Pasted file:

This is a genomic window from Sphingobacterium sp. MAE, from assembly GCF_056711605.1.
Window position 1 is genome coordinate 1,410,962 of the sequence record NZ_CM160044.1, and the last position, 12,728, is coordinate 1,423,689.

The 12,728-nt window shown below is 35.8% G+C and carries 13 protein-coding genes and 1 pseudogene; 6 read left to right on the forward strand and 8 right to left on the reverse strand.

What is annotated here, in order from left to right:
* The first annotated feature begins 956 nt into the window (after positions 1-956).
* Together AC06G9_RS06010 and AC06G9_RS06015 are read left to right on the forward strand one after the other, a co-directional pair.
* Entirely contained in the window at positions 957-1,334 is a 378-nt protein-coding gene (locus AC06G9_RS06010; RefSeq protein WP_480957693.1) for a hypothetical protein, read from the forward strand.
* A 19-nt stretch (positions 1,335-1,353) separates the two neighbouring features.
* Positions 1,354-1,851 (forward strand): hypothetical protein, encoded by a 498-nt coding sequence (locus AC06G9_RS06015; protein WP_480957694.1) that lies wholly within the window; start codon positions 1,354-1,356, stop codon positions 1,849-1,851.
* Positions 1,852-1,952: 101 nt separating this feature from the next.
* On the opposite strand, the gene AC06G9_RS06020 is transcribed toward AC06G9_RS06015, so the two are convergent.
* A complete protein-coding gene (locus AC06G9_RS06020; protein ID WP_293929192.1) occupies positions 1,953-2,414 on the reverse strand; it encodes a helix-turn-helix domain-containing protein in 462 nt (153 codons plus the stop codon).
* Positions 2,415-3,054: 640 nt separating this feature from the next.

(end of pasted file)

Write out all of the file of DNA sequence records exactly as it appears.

This is a genomic window from Sphingobacterium sp. MAE, from assembly GCF_056711605.1.
Window position 1 is genome coordinate 1,410,962 of the sequence record NZ_CM160044.1, and the last position, 12,728, is coordinate 1,423,689.

The 12,728-nt window shown below is 35.8% G+C and carries 13 protein-coding genes and 1 pseudogene; 6 read left to right on the forward strand and 8 right to left on the reverse strand.

What is annotated here, in order from left to right:
* The first annotated feature begins 956 nt into the window (after positions 1-956).
* Together AC06G9_RS06010 and AC06G9_RS06015 are read left to right on the forward strand one after the other, a co-directional pair.
* Entirely contained in the window at positions 957-1,334 is a 378-nt protein-coding gene (locus AC06G9_RS06010; RefSeq protein WP_480957693.1) for a hypothetical protein, read from the forward strand.
* A 19-nt stretch (positions 1,335-1,353) separates the two neighbouring features.
* Positions 1,354-1,851 (forward strand): hypothetical protein, encoded by a 498-nt coding sequence (locus AC06G9_RS06015; protein WP_480957694.1) that lies wholly within the window; start codon positions 1,354-1,356, stop codon positions 1,849-1,851.
* Positions 1,852-1,952: 101 nt separating this feature from the next.
* On the opposite strand, the gene AC06G9_RS06020 is transcribed toward AC06G9_RS06015, so the two are convergent.
* A complete protein-coding gene (locus AC06G9_RS06020; protein ID WP_293929192.1) occupies positions 1,953-2,414 on the reverse strand; it encodes a helix-turn-helix domain-containing protein in 462 nt (153 codons plus the stop codon).
* Positions 2,415-3,054: 640 nt separating this feature from the next.